How Chris Claremont and artist John Byrne fell apart

(written by lawrence krubner, however indented passages are often quotes). You can contact lawrence at: lawrence@krubner.com

It’s always a bit sad when a great artistic team can’t get along with each other:

For more than a few comic-book readers, it doesn’t get much better than the run writer Chris Claremont and artist John Byrne shared on Uncanny X-Men at Marvel in the late 1970s and early 1980s. The nearly four years they spent together chronicling the adventures of the Children of the Atom produced some of the most beloved Marvel Comics stories of all time, including “The Dark Phoenix Saga,” “Proteus” and “Days of Future Past,” and more than 30 years after their collaboration on the title ended, it’s still considered among the best partnerships not just in the history of the X-Men, but in the history of superhero comics.

Behind the scenes, though, producing such legendary stories wasn’t always easy. Shortly after taking over as artist, Byrne also began co-plotting the Uncanny X-Men stories with Claremont, and greatly influenced the book and its many characters. (Happy that Wolverine is such an integral part of the X-Men even today? Thank John Byrne.) The collaboration was fruitful, but not without struggles and disagreements over the direction of the book. One aspect of the partnership in particular seems to have really gotten to Byrne, though: He had a hand in determining the book’s plot, but scripting duties were Claremont’s alone, and he didn’t write the book’s dialogue or captions until after Byrne had penciled it (this is a variation of the “Marvel Method” made famous by the likes of Stan Lee and Jack Kirby in the 1960s), giving him essentially the final say in how characters and situations were presented.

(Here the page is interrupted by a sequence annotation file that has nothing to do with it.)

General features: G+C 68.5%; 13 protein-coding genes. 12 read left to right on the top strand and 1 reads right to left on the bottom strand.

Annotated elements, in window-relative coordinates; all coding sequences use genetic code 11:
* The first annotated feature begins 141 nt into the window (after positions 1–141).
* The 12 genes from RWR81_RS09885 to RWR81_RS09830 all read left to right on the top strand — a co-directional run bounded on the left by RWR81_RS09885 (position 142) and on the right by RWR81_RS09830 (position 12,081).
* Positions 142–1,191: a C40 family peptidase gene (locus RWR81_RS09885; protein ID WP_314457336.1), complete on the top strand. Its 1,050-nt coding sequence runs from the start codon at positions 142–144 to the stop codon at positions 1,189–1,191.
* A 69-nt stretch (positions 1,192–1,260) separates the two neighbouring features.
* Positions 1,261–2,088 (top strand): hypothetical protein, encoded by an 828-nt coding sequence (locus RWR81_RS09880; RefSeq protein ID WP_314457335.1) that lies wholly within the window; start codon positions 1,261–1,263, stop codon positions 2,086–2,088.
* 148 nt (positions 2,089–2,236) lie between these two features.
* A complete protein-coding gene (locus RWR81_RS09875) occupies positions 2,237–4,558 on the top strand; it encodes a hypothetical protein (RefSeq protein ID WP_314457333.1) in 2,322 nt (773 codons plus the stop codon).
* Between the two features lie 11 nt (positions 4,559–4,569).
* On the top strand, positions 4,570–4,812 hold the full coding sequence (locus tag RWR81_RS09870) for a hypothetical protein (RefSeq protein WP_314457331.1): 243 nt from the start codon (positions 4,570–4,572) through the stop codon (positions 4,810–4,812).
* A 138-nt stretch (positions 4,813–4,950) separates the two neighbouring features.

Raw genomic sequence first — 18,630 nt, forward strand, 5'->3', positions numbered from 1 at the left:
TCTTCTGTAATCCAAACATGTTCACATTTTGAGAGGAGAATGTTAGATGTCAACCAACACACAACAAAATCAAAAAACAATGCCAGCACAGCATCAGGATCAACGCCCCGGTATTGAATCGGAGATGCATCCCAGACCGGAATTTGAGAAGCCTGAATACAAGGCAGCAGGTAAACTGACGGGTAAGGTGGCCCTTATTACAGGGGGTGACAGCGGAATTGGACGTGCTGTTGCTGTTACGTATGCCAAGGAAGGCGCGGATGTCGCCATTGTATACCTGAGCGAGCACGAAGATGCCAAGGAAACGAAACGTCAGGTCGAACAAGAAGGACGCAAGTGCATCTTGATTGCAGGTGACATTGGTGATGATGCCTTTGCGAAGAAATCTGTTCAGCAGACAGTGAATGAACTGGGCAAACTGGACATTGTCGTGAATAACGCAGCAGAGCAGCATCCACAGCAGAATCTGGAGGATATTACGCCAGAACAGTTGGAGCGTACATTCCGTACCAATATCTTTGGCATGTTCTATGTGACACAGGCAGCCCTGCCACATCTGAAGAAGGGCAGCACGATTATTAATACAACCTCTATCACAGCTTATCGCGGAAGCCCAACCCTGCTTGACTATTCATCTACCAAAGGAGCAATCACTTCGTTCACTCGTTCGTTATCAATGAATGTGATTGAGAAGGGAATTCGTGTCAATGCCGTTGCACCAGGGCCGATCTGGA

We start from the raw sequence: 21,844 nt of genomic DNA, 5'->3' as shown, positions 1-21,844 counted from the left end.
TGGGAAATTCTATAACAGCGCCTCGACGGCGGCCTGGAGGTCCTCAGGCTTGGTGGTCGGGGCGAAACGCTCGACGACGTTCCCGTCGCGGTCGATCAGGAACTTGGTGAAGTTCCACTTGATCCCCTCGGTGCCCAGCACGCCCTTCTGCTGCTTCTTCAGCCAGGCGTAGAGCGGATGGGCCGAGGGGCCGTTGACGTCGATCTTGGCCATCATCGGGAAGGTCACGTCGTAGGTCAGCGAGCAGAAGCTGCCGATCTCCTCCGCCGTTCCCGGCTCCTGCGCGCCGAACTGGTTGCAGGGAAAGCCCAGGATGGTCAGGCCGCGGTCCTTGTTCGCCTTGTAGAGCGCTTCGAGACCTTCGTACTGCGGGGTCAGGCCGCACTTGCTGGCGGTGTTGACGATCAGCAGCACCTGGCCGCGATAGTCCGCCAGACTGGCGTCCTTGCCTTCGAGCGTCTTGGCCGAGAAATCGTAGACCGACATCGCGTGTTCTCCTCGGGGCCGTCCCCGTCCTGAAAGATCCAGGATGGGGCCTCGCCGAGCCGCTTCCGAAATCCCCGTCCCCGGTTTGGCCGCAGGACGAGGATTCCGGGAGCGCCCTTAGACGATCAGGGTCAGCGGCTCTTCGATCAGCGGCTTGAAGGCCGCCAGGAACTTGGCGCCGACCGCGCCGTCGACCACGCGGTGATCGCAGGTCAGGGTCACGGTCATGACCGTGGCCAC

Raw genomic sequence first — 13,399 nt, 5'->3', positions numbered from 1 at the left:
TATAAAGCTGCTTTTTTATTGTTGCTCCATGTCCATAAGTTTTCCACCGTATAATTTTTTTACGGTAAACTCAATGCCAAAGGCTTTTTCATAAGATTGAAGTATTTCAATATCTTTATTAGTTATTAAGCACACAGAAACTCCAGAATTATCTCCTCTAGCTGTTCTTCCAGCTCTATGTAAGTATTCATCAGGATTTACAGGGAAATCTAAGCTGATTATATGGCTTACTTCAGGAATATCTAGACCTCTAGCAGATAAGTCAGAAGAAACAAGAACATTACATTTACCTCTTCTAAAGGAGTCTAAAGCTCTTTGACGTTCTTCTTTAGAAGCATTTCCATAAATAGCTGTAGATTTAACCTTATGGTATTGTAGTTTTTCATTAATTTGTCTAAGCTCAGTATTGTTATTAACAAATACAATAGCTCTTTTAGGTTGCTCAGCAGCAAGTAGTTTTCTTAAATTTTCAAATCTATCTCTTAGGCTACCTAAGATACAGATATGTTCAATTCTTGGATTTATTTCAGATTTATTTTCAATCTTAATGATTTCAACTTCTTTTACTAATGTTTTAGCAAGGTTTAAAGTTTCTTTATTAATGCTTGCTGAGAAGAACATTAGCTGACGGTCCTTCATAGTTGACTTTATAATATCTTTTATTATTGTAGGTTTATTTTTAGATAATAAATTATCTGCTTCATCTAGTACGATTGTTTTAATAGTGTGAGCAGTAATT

…”Every issue there would be what I called my ‘ARGH!!’ moment, when I came across something Chris had written that went against what I had drawn, or what we had plotted. The cumulative effect was numbing to say the least. Here I went ‘ARGH!’ on the very first page,” Byrne said. “Can you tell why?

“Specifically, it was the way I had drawn Colossus easily ripping that stump out of the ground, replete with flying clumps of earth and speed lines versus the way Chris scripted it. I saw that page, printed, and just threw up my hands. ‘Can’t do this any more!’

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